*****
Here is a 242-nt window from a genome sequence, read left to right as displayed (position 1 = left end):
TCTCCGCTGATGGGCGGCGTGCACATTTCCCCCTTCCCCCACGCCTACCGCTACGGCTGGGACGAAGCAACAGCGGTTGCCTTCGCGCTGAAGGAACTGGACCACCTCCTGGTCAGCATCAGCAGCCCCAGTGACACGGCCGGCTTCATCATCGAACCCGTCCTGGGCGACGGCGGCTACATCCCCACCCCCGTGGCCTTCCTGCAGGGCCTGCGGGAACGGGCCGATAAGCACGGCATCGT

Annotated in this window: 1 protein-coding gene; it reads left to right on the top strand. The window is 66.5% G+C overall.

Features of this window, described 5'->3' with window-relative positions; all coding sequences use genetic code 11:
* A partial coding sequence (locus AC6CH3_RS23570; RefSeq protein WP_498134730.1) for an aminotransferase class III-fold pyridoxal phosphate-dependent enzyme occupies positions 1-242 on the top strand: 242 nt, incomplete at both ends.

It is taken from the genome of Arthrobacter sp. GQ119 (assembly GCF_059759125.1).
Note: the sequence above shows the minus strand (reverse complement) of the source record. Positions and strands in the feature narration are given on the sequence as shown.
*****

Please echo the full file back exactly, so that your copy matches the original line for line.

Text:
Here is a 242-nt window from a genome sequence, read left to right as displayed (position 1 = left end):
TCTCCGCTGATGGGCGGCGTGCACATTTCCCCCTTCCCCCACGCCTACCGCTACGGCTGGGACGAAGCAACAGCGGTTGCCTTCGCGCTGAAGGAACTGGACCACCTCCTGGTCAGCATCAGCAGCCCCAGTGACACGGCCGGCTTCATCATCGAACCCGTCCTGGGCGACGGCGGCTACATCCCCACCCCCGTGGCCTTCCTGCAGGGCCTGCGGGAACGGGCCGATAAGCACGGCATCGT

Annotated in this window: 1 protein-coding gene; it reads left to right on the top strand. The window is 66.5% G+C overall.

Features of this window, described 5'->3' with window-relative positions; all coding sequences use genetic code 11:
* A partial coding sequence (locus AC6CH3_RS23570; RefSeq protein WP_498134730.1) for an aminotransferase class III-fold pyridoxal phosphate-dependent enzyme occupies positions 1-242 on the top strand: 242 nt, incomplete at both ends.

It is taken from the genome of Arthrobacter sp. GQ119 (assembly GCF_059759125.1).
Note: the sequence above shows the minus strand (reverse complement) of the source record. Positions and strands in the feature narration are given on the sequence as shown.